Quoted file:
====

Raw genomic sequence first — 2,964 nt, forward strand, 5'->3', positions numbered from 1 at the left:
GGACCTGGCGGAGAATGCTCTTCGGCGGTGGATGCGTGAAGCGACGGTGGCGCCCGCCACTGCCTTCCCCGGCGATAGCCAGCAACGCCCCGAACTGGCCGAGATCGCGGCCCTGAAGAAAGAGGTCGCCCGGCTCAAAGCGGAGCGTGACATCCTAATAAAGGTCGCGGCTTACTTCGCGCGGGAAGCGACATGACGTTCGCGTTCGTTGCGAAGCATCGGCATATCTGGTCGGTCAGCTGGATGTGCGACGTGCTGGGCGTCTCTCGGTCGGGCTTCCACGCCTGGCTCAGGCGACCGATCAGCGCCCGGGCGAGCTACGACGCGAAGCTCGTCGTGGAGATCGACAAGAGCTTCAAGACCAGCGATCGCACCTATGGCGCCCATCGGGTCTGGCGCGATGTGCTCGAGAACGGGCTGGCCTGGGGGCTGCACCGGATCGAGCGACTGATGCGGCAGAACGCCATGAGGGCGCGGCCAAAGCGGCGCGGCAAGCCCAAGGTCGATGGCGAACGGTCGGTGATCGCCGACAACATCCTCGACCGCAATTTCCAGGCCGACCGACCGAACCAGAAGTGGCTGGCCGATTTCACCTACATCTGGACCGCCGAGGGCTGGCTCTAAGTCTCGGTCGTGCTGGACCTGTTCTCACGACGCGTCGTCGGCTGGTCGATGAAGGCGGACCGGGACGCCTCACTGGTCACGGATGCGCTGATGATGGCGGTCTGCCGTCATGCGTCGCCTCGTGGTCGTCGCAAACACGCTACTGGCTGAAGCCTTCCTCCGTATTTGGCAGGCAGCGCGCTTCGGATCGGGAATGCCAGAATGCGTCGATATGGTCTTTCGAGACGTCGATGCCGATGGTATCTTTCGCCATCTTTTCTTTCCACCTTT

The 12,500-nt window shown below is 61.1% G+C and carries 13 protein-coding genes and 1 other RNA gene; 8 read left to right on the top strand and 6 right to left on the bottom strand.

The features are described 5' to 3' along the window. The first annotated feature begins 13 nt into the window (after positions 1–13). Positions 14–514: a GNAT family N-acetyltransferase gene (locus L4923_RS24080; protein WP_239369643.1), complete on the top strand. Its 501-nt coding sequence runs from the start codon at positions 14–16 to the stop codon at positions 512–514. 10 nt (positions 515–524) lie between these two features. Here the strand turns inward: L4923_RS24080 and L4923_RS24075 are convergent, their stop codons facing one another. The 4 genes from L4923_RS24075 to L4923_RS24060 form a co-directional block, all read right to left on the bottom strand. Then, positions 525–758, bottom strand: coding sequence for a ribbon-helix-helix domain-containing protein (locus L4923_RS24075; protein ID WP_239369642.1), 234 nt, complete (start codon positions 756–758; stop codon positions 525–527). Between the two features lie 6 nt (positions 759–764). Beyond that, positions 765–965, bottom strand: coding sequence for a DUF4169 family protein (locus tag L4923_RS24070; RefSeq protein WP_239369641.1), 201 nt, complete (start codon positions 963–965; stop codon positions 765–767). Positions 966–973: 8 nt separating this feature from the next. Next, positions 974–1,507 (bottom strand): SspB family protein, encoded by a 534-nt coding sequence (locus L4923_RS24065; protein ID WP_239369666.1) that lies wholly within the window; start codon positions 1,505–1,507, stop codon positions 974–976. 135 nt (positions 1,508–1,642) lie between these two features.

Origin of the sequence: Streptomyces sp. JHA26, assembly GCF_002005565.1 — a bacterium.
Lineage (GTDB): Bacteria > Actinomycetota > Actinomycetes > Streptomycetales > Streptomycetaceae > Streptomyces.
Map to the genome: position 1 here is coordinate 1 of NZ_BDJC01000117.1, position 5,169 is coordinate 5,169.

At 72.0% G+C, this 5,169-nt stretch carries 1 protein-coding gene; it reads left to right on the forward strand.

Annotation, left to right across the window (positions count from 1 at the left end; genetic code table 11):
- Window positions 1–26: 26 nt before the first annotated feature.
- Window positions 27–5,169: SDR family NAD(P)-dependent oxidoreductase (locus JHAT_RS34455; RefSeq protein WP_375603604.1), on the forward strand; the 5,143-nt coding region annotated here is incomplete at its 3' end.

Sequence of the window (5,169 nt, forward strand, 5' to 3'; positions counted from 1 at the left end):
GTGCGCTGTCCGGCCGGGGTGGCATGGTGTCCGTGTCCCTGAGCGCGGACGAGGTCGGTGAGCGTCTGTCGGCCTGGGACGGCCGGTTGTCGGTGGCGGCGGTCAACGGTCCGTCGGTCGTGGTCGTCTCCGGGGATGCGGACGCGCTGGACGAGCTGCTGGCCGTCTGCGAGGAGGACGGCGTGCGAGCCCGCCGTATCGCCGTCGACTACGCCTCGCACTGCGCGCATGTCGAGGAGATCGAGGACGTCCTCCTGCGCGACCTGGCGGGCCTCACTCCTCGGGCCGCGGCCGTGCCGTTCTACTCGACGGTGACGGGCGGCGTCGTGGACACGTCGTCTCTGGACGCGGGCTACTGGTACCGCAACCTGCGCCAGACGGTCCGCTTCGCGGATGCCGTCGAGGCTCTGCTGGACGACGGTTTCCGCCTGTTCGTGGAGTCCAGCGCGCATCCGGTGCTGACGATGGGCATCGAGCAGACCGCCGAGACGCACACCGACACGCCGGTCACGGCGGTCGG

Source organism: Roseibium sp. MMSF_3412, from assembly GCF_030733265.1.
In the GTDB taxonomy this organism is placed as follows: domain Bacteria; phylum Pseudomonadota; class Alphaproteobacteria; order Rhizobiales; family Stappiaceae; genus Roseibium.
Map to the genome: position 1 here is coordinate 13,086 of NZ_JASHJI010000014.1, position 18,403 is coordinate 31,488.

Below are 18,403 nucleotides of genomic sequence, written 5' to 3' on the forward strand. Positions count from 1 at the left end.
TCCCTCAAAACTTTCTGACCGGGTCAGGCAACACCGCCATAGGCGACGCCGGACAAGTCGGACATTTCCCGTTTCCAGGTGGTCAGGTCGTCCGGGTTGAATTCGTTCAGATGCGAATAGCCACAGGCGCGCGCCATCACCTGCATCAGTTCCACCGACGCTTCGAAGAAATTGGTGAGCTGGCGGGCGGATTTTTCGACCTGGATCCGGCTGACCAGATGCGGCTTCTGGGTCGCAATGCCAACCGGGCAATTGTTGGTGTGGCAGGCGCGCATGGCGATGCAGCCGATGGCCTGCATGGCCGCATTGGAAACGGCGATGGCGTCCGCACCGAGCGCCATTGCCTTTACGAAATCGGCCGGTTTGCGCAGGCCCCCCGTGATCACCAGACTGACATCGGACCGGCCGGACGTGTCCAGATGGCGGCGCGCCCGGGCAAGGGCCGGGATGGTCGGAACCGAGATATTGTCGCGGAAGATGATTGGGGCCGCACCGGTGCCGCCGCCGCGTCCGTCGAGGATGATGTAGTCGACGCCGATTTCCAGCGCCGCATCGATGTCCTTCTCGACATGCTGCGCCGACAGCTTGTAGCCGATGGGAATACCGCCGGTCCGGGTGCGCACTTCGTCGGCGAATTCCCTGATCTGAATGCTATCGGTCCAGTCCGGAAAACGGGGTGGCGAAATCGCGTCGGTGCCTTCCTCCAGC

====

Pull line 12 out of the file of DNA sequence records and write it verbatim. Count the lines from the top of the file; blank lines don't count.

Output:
Sequence of the window (5,169 nt, forward strand, 5' to 3'; positions counted from 1 at the left end):